LIPA’s Storm Center at http://www.lipower.org/stormcenter is available 24/7 for updates, outage information and storm restoration progress reports.

To help minimize storm damage to LIPA’s electric system, LIPA has an aggressive “tree trimming” program throughout the year to identify and trim tree limbs in rights of way and along easements that could potentially cause outages during or after a storm. Additionally, customers are urged to have trees on private property surveyed independently to be assured that their trees or bushes are not experiencing dangerous and weakening rot. Tree limbs that come in contact with electric lines remain the major cause of customer outages during storms, accounting for over 90% of all service disruptions.

Well in advance of a hurricane or tropical storm reaching Long Island, LIPA’s customers are encouraged to follow these storm preparation recommendations to help ensure their families safety and comfort:

• Develop a family plan for survival and property protection. Rehearse the plan so everyone knows what to do.

• Have flashlights, battery-operated radios and extra batteries on hand. Check the batteries to make sure they are fresh.

• Know the hurricane risks in your

area. Learn the storm surge history and elevation of your area. Learn the location of official shelters or make plans for a local hotel or motel. Be prepared to take alternate routes to these locations as main streets maybe closed.

• Learn safe routes inland away from the ocean or Long Island Sound.

• If your residence is in a potential flood or storm surge zone, be prepared to evacuate when officials recommend

• Arrange now for elderly and others with special needs such as those who depend on electric life-support devices. Alert LIPA customer service and sign up for LIPA’s Critical Care Program (1-800-490-0025).

• Inventory personal property; safely secure all records and valuable documents in a watertight place.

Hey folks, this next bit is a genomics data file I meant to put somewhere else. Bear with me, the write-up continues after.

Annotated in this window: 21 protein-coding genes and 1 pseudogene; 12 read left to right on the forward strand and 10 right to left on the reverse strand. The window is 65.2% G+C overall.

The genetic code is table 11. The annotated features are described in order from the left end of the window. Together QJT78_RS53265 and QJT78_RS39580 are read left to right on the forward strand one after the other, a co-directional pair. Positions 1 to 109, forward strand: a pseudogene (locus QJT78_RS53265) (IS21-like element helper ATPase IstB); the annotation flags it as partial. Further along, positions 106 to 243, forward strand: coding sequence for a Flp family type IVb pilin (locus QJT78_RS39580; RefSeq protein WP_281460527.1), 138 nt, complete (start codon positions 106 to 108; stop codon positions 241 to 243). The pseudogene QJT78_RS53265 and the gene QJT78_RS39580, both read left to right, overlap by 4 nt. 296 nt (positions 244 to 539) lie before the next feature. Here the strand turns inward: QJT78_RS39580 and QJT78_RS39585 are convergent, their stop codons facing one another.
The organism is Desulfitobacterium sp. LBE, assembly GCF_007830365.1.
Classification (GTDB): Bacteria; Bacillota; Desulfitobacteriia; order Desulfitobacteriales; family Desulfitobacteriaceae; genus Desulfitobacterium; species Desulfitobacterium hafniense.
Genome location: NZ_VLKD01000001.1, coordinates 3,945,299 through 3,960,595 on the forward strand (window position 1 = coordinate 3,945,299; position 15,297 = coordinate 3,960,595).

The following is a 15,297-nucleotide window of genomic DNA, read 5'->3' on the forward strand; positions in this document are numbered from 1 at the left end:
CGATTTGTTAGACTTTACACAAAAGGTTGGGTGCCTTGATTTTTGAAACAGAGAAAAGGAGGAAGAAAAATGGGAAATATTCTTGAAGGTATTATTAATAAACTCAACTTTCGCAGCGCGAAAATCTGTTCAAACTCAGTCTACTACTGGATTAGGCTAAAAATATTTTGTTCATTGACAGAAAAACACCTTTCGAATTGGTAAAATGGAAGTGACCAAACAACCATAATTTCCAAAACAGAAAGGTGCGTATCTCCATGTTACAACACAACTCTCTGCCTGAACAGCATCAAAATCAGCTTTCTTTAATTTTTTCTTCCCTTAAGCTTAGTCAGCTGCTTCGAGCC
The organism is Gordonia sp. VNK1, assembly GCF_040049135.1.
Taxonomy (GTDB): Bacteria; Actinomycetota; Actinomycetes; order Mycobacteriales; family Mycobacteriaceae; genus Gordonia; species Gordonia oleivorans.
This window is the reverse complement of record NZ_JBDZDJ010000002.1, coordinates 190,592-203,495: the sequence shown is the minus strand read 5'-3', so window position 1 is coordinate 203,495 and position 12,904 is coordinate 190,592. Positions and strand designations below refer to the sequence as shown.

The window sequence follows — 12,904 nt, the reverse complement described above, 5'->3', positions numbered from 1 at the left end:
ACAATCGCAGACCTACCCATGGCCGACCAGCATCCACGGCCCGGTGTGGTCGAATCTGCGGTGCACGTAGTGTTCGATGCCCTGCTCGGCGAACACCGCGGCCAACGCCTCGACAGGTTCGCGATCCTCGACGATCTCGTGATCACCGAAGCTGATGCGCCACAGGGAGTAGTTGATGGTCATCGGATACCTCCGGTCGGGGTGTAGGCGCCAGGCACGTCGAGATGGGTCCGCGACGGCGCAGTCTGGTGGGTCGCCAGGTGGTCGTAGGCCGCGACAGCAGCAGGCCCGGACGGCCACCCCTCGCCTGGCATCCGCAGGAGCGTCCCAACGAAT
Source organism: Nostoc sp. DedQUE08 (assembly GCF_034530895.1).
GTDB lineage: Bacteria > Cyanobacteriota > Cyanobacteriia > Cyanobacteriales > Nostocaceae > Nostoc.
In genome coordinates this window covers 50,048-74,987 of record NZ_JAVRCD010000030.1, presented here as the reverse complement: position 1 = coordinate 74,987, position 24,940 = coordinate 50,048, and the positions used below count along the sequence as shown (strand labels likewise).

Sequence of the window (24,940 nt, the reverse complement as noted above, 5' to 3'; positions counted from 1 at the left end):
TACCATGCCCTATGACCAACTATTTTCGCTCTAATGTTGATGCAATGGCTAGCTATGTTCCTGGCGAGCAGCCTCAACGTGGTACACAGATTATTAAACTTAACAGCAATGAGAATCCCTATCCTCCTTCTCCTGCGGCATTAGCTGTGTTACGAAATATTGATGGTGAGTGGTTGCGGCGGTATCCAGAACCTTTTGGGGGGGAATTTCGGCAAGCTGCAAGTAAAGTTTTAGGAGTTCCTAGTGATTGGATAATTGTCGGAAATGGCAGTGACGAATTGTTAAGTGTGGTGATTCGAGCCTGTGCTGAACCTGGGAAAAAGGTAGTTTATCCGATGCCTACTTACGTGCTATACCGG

• Have material available to protect your doors and windows. Boarding or shuttering windows is significantly more effective than taping windows which barely strengthens the window and will not protect at all against flying debris.

• Put together a family hurricane

evacuation kit that includes bottled water, bedding and clothing, including sleeping bags and pillows, and appropriate prescription medicines.

• Ensure that enough non-perishable food and water supplies are on hand. NOAA suggests 1 gallon of water per person per day.

Clear loose and clogged rain gutters and downspouts.

Keep trees and shrubbery trimmed of dead wood.

• Determine where to move a boat in an emergency.

• Provide for pets.

If a hurricane or major tropical storm damages the region, Long Islanders are strongly cautioned to stay away from downed power lines. Immediately after the storm, outages will be evident to LIPA via its computerized control systems. LIPA’s computer systems automatically detect neighborhood service interruptions and begin the restoration process by alerting systems operators of the outage. However, should anyone notice a downed electric line or experience a service interruption, call 1-800-490- 0075. In addition, downed wires might end up covered by tree limbs or leaves, so be careful when letting children play outside after a storm.